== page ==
It's not exactly tidy, unfortunately.
'It's an ideal dumping site for people to throw anything,
'to be honest with you, because some of them
'can't even be bothered putting their clothes in the thing.'
Potato peeling. Food waste.
Old clothes left lying on the floor. Bags of rubbish.
And, again, round the back of here there's a lot of rubbish,
a lot of waste.
Then we get an infestation.
'There was apples, there was all sorts there,
'there was bread, there was everything.'
But it's not a bread site.
It's not a recycling for bread. But people throw it there.
Monitoring rat activity is a time-consuming
and often frustrating part of the job.
In the past, when we've just sort of sat here quietly and just watched out
the car windows, normally, they scurry from underneath, back and to.
But today, we're here...
Sometimes they still think that, you know, you are the Pied Piper
and you make a noise and all the rats jump in your bag.
I wish it was that easy.
The only rat I've found is that. I'll knock it in the head. Yeah.
Right, we'll go and get some dinner.
'You know, we were there, staking it out but, trust me, there was no...
'no bad boys running round that place, was there?
'But these are the things you have to do.'
It's all part of keeping the borough and keeping on top of things.
One thing, though - you'll never, ever, ever
get total eradication of rats in Tameside, or mice.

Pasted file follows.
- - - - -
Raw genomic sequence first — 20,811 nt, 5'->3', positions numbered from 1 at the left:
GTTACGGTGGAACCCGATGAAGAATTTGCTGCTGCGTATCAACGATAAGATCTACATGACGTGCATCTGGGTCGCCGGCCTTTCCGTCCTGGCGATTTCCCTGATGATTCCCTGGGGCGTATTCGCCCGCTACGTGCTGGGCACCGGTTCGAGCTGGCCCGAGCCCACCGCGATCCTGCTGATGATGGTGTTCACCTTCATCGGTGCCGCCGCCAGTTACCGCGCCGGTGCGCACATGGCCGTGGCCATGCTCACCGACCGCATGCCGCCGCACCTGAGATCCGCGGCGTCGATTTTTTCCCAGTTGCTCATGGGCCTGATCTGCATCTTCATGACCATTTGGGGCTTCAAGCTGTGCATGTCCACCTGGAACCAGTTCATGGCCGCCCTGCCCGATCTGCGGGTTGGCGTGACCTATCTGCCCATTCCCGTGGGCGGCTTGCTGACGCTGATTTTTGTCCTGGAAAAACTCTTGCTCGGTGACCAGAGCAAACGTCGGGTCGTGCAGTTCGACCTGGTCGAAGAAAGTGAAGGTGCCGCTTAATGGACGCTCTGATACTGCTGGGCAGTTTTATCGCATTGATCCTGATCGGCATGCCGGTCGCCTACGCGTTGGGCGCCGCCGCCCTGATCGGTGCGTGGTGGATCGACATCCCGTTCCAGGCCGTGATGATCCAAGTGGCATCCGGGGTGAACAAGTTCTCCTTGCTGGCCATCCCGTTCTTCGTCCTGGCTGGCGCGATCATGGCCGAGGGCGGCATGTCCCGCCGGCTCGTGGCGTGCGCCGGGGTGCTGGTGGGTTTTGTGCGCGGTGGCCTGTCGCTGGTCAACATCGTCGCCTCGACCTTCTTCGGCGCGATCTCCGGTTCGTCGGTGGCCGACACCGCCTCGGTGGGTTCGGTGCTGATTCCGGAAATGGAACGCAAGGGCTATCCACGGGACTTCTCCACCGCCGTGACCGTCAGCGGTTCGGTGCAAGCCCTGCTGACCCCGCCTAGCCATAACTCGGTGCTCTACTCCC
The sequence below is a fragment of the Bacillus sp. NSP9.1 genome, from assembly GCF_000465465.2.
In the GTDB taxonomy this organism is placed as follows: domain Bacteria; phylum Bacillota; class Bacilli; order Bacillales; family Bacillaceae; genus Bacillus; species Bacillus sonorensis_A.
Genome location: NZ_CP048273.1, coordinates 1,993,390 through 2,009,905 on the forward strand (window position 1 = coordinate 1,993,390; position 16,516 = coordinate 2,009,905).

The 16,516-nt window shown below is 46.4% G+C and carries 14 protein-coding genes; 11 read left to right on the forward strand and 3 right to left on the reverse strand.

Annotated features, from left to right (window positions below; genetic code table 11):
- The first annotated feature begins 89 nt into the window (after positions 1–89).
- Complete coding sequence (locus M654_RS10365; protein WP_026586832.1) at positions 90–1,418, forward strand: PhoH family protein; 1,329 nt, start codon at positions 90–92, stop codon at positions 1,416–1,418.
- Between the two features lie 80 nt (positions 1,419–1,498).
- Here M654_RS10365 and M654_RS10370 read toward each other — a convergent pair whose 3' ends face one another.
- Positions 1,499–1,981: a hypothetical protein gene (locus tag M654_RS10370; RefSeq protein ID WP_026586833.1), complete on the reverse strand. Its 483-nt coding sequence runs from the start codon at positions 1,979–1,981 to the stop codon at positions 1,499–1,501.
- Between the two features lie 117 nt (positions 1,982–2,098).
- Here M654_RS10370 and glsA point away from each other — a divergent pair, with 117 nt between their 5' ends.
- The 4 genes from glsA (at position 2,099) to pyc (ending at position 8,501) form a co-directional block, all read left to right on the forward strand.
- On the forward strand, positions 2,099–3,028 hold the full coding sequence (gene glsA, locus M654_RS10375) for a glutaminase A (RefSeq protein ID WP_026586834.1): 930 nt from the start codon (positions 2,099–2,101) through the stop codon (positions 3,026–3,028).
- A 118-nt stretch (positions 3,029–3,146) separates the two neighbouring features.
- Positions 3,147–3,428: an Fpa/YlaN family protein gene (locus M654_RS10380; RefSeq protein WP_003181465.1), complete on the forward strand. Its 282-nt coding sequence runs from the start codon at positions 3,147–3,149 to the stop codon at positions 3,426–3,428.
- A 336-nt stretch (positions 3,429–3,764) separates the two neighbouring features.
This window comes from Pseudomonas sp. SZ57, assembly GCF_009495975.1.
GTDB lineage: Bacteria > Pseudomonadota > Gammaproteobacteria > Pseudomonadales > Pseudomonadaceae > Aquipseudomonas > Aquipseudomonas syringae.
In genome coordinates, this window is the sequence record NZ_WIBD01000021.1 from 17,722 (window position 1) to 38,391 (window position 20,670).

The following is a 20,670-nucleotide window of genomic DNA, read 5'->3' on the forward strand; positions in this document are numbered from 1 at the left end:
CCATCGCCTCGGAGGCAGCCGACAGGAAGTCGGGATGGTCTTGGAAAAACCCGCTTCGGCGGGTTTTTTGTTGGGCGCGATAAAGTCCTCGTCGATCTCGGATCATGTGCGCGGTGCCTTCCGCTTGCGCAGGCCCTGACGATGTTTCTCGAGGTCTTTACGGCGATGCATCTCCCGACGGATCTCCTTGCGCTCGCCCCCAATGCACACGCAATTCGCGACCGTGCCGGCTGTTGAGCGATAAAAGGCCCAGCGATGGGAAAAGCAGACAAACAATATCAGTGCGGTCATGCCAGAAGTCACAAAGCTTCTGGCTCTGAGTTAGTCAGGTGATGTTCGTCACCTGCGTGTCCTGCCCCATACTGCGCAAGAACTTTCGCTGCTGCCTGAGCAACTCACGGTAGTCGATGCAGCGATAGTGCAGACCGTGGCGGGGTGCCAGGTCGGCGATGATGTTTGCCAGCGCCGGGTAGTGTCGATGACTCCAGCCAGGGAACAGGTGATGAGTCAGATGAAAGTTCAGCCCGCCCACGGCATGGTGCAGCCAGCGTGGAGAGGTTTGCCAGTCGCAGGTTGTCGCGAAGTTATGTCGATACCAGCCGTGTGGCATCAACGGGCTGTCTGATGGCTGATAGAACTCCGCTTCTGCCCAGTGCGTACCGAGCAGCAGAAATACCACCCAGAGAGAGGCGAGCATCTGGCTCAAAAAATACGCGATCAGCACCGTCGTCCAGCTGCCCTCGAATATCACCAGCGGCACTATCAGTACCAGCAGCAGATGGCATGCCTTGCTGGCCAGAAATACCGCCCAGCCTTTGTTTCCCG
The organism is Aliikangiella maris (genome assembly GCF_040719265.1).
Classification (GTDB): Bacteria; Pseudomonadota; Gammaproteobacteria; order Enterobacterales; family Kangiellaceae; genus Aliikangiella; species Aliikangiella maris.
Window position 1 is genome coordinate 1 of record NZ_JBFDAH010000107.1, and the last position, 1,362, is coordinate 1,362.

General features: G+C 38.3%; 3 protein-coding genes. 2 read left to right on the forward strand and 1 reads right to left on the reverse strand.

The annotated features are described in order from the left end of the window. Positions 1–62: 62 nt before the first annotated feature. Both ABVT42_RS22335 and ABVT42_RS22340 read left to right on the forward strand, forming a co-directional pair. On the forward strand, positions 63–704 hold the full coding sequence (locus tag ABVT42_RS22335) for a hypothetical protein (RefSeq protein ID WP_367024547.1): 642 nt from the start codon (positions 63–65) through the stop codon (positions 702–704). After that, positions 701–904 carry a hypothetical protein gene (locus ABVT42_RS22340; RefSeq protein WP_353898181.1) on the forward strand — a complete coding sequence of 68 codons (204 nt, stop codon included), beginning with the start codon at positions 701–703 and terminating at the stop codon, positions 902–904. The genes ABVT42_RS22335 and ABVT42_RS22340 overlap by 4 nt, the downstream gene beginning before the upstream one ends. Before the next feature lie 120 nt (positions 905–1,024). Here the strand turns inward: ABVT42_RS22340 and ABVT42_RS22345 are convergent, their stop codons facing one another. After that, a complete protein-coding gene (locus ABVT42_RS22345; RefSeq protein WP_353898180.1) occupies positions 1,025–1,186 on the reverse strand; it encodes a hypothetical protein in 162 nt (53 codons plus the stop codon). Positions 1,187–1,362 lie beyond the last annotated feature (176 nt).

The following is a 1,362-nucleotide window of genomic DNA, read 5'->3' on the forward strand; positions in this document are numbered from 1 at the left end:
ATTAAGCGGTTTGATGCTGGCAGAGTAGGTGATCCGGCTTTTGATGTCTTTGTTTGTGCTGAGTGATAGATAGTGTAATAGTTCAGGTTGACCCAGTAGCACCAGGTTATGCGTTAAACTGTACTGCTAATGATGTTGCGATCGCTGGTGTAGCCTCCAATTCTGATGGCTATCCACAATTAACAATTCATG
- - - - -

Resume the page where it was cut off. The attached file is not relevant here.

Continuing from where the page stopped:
You'll get control but you'll never get total eradication.
No-one can offer that. It's impossible.
Not the way we live today. Impossible.
Brian might not have spotted any pests here
but he's unlikely to have the same problem on his next job.
Once again, a resident's called the council asking for help
to tackle some unwanted insect inhabitants,
but, rather than the hopping flea kind,
this time it's cockroaches.
If you think, when you're on holiday abroad or something like that,
and you get the odd cockroach in a room
and most people are disgusted by it and think,
"Oh, my God, I want to move, I want to go back to England,"
like that, they think that's a bad situation.
But it's not just the countries we visit on our holidays
that are home to cockroaches.
The UK is also suffering with an increasing problem
with these filthy insects.
Attracted by food debris and dirty surfaces,
they access our homes through gaps around pipes and under doors.
And it's a problem for us
because cockroaches carry bacteria such as salmonella and e.coli
that cause diarrhoea, fever, abdominal pains and can be fatal.
Brian's responding to a call from a concerned resident who wants
to rid her home of roaches
but he's not prepared for the size of this infestation.
-If there's any behind there, they'll start coming out.
-There you go.
-Yeah, I see one then. Yeah. Yeah.
Look at them all coming out now.
This is the worst infestation Brian has ever tackled.
I'll have a look in the kitchen.
At every turn another hiding place is revealed.
-Round the back of the clock I just took off the wall.
Look at all them there.
Do you want a torch?
I went into the kitchen and it was just...
It was just a shock to your system that someone could live how it was.
In the cupboards as well, there.
Cockroaches can survive on very little food
but will eat anything, including other cockroaches, to survive.
Brian must establish how far they've spread
to get to the root of this problem.
That, there, that is the ootheca, which is the egg case.
If you look there, that little one,
that's a stage of it. Look at it, picking it up.
'It's very rare that you see the egg casings.'
You might see the odd one or two in a property
when you're doing the job but with this one,
I mean, on one work surface, I'd seen six or seven egg casings.
Egg casings contain up to 30 nymphs...
That's the egg it's carrying on its back.
..which could potentially increase this infestation
by a further 240 cockroaches.